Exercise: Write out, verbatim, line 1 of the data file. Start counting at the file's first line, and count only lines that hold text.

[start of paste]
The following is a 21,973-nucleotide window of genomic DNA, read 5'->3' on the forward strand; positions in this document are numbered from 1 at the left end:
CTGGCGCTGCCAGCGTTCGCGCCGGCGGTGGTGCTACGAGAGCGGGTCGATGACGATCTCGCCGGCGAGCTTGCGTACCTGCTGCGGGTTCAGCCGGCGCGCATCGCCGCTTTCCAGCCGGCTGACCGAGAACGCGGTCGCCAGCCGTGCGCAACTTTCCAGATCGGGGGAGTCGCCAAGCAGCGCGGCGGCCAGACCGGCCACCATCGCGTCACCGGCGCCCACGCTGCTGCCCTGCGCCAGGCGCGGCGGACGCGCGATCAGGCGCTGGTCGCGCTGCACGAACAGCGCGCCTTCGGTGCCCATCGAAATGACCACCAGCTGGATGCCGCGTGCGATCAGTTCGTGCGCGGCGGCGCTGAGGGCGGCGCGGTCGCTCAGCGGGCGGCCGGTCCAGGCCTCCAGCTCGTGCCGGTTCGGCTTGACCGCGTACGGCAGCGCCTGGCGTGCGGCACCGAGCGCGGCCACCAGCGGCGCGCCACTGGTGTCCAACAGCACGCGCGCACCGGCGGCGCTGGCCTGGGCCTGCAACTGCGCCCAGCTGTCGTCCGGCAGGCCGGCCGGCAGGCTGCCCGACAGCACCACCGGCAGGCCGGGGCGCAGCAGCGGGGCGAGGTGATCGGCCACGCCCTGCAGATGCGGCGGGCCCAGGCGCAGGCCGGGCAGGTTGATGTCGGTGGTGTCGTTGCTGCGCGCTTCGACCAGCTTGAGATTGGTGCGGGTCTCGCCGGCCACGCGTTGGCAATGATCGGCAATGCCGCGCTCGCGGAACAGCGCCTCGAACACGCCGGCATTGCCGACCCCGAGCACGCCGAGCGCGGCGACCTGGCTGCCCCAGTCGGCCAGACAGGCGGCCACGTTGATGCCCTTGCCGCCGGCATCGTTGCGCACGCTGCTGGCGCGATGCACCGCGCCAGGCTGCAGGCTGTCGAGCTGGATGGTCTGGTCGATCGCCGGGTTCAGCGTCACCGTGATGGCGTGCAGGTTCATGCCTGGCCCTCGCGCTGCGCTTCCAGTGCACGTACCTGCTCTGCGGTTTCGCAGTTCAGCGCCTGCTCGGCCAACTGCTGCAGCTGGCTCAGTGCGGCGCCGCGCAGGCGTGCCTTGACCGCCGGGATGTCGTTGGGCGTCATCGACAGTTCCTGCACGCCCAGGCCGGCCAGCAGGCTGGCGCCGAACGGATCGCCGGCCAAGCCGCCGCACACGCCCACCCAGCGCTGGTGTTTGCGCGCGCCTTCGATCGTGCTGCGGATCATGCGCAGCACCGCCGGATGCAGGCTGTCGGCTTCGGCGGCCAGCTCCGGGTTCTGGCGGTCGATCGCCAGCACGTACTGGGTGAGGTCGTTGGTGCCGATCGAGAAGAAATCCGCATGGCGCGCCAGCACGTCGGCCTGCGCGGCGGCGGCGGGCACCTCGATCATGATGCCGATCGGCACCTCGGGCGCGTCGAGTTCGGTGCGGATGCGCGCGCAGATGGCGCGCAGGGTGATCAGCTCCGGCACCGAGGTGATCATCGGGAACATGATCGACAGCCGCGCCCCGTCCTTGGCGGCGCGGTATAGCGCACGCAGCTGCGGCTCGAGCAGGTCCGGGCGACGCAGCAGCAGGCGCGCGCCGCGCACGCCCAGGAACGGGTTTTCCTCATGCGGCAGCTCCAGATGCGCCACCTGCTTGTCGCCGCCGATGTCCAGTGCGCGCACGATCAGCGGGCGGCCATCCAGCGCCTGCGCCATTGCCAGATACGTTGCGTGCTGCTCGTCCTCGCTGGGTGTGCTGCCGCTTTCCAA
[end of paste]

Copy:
The following is a 21,973-nucleotide window of genomic DNA, read 5'->3' on the forward strand; positions in this document are numbered from 1 at the left end: